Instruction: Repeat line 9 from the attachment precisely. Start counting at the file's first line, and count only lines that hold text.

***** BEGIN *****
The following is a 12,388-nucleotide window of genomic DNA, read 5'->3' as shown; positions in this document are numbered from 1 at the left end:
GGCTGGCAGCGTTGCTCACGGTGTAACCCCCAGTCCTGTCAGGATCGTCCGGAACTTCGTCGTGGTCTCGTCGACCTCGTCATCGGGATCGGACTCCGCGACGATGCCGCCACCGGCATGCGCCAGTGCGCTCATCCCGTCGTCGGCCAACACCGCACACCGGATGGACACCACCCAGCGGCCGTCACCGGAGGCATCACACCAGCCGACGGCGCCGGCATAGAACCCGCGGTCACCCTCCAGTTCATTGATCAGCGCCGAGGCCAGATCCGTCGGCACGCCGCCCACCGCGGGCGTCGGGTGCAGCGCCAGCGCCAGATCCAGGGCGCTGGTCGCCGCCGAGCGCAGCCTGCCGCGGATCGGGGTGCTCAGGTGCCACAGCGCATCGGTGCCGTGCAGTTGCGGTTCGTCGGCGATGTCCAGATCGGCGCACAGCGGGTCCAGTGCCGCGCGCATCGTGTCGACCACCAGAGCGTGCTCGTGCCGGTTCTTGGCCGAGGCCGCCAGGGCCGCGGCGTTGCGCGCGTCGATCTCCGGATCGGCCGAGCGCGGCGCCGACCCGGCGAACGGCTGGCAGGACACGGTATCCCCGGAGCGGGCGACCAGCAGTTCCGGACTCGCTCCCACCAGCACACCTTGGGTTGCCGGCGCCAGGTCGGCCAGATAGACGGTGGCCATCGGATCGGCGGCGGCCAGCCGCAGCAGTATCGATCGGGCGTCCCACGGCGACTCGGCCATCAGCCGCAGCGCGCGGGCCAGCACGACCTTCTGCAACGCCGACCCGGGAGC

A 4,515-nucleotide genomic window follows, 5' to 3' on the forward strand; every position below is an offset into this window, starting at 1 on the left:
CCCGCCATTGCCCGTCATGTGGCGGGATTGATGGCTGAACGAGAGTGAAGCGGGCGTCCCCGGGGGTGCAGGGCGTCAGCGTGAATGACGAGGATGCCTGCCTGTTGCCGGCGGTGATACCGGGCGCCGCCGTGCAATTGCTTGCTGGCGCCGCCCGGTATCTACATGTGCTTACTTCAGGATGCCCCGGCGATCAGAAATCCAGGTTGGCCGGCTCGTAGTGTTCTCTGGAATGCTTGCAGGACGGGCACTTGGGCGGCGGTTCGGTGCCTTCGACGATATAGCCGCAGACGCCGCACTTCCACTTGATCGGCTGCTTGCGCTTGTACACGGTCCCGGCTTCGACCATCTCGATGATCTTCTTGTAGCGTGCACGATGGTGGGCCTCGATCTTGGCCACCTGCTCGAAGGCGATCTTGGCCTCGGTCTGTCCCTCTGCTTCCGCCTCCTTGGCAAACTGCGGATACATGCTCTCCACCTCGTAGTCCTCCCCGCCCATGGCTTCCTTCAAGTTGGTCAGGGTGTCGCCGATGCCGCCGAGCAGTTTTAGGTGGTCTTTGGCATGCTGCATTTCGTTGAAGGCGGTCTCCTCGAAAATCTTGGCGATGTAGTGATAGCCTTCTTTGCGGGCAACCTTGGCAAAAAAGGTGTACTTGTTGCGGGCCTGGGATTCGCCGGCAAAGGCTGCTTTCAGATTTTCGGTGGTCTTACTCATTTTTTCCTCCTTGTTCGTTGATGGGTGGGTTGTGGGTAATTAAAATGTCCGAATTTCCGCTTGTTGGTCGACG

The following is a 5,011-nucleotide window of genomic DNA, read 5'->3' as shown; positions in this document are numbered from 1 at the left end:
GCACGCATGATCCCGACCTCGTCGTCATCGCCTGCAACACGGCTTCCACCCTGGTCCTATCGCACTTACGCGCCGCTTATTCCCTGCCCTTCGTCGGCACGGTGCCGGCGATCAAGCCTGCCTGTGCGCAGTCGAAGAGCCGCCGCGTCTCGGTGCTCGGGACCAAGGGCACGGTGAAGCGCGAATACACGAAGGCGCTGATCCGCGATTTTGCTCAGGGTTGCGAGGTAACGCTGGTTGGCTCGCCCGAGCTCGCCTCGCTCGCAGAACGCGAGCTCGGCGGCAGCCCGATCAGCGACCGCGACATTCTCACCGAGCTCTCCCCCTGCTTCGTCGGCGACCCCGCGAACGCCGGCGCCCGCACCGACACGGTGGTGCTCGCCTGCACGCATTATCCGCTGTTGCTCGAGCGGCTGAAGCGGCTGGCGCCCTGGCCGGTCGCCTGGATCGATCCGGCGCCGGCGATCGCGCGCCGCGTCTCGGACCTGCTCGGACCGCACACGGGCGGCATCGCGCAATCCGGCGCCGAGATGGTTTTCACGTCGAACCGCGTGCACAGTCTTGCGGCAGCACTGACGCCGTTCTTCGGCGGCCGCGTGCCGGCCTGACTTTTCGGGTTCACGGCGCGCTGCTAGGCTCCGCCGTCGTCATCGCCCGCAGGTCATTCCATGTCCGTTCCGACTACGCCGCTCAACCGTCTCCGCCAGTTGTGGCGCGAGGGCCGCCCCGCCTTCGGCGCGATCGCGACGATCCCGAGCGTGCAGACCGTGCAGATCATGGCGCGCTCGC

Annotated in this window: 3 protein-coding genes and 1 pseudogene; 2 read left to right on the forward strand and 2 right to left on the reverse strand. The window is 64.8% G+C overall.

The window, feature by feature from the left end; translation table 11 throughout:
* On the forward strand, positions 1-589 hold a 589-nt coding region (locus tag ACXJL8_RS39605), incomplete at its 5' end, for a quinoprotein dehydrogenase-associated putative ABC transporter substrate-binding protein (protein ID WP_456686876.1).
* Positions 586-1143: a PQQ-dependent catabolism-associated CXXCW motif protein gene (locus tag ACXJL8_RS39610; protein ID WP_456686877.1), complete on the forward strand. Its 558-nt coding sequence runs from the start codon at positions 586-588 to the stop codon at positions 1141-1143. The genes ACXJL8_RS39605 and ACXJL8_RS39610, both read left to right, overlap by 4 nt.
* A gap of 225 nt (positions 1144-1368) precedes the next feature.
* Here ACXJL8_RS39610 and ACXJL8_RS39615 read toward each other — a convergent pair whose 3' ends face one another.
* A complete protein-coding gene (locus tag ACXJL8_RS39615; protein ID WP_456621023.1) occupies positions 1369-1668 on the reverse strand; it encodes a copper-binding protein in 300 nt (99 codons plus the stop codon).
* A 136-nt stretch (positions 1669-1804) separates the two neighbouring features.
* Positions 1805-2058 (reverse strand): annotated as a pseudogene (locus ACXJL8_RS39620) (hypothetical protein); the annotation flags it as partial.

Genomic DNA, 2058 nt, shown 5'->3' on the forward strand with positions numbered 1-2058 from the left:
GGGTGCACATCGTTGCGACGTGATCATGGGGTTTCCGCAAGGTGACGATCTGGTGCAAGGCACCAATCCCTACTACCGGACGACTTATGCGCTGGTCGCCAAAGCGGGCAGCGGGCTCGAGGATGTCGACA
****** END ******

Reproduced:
* On the forward strand, positions 1-589 hold a 589-nt coding region (locus tag ACXJL8_RS39605), incomplete at its 5' end, for a quinoprotein dehydrogenase-associated putative ABC transporter substrate-binding protein (protein ID WP_456686876.1).